Miami Ice

It all started when little Jen Rodriguez went to a birthday party at the local roller rink.

“At 4 years old she was already doing gymnastics,” recalls her father, Joe Rodriguez, “but she demanded lessons in roller skating. She just was determined. She went to practice six days a week and didn’t want to be anything but the best.”

As a teen, Rodriguez won national and world roller skating titles—in-line and figure. But in 1996, at age 19, she took a hairpin career turn into ice speedskating. The Miami native hit the foreign surface and never looked back. The first and only Latina world speedskating champ, she made four Olympic teams before retiring in 2010.

Now off the world stage and back in her hometown, Rodriguez is studying athletic training in the University of Miami’s School of Education and Human Development and working as a trainer at the Herbert Wellness Center with the same humble determination she brought to her previous goals.

“There is really no one like her,” says her former figure-skating coach, Cheryl Manning Hudson. “Artistic and speed on roller skates is like swimming and diving—they’re both in water but completely different. Then to move to the ice and become a world-class skater is amazing.”

Rodriguez’s timing was good too. Ice speedskating had moved to skates that were more like inline roller skates—perfect for her technique. Within 18 months, the Palmetto Senior High graduate was at the 1998 Olympics in Nagano, Japan. She placed fourth in the women’s 3,000 meter.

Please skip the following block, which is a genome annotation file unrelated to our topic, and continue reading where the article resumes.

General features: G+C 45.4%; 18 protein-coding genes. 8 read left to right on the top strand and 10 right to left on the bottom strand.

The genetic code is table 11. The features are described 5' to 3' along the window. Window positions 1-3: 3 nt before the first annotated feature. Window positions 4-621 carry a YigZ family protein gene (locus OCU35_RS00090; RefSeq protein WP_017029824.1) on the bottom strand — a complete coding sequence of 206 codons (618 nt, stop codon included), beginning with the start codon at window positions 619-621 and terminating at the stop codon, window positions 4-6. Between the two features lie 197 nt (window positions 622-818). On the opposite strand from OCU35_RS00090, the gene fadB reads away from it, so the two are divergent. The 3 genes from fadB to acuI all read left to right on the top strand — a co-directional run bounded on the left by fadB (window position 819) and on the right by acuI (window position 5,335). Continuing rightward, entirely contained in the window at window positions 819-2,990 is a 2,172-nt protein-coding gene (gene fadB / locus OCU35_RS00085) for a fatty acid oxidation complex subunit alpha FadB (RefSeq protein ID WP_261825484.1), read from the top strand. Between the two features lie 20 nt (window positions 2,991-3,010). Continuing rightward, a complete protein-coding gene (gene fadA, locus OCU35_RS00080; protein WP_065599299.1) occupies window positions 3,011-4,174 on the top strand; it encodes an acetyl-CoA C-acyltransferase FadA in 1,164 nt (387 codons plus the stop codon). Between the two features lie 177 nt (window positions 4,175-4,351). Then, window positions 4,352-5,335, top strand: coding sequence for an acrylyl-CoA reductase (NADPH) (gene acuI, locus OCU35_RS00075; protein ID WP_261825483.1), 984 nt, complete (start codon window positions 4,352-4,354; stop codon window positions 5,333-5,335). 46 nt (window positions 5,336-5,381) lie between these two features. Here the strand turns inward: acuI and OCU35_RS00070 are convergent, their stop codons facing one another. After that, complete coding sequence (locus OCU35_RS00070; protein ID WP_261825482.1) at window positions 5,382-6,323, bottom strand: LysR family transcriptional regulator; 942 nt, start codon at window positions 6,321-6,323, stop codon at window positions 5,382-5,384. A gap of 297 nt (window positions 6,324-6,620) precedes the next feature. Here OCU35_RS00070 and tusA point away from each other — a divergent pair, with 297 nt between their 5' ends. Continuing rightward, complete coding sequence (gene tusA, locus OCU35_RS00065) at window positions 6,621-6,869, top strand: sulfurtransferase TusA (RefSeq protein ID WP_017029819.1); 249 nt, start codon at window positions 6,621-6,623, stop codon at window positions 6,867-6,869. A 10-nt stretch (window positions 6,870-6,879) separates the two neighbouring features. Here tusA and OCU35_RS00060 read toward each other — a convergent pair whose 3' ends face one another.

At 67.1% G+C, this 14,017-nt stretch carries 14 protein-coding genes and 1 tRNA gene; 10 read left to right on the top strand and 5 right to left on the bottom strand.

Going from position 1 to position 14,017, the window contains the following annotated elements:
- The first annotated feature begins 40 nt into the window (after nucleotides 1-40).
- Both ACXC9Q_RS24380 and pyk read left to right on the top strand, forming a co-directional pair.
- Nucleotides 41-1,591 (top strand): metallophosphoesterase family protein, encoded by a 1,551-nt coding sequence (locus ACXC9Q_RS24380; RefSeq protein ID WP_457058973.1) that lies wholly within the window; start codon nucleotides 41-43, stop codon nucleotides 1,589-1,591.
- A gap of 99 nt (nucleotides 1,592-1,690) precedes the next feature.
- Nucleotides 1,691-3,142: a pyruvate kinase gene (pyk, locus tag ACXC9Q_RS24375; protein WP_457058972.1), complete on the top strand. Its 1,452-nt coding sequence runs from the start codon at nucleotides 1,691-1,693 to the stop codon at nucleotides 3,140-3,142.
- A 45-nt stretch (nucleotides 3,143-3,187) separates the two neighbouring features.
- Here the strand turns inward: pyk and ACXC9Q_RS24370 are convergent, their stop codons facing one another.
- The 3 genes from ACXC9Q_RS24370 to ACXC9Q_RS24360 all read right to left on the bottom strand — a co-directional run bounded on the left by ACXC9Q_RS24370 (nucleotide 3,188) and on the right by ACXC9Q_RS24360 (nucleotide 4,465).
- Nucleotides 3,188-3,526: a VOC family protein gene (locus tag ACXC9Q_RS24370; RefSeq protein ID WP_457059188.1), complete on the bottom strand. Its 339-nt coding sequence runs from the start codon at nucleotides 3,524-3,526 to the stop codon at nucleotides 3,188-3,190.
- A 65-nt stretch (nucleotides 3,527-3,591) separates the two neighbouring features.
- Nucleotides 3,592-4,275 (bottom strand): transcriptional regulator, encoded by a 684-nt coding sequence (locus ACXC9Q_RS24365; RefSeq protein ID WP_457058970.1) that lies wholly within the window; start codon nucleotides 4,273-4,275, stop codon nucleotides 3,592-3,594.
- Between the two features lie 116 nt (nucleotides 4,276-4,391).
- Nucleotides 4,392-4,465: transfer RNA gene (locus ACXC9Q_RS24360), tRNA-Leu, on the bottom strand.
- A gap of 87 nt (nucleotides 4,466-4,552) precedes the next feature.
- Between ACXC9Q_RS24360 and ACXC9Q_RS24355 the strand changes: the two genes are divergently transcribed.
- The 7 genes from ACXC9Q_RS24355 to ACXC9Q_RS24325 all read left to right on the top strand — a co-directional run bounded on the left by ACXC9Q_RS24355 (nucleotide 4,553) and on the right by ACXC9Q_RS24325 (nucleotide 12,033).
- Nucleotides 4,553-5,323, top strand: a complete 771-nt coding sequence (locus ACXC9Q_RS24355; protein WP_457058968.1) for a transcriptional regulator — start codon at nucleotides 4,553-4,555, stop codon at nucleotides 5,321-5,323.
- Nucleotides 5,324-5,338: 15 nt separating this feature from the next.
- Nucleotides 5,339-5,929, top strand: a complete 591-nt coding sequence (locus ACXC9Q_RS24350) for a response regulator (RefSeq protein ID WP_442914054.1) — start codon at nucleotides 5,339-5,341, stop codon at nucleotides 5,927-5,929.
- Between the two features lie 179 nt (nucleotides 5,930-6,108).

Four years later in Salt Lake City Rodriguez made history as the first Cuban-American to medal in the Olympic Winter Games, capturing bronze in the 1,000- and 1,500-meter races. “We don’t get a lot of attention in speed skating, but since we were in America, we always had people cheering us,” she says of her favorite Olympic appearance. “We really felt patriotic, too, because it was so soon after 9/11.”

For the next two years she racked up more championships and over 30 international medals, setting two new track records. She won the 1,000-meter world sprint championship in 2005 and made her third Olympic team in 2006.

After Torino that year, Rodriguez retired. By late 2008, though, unable to stay off the ice, she was racing again. But as she blazed her way back to victory, her mother succumbed to the breast cancer she’d lived with for 17 years. Still grieving her death, Rodriguez went on to compete in the 2010 Olympics in tribute to her mother’s strength. “No matter how hard I worked,” she says, “I knew it was nothing compared to what my mom went through.”

Rodriguez took two sixth places in Vancouver and made her final exit from skating at age 34. “You don’t want to retire too early, but it was time,” she says.

“I may coach one day, but I’m turning my focus to help athletes in training,” adds the 5-foot-4-inch phenom once known as “Miami Ice” and “J-Rod.” “I was always a UM fan as a kid and dreamed of going here. I just postponed it 20 years or so.”

Robert Strauss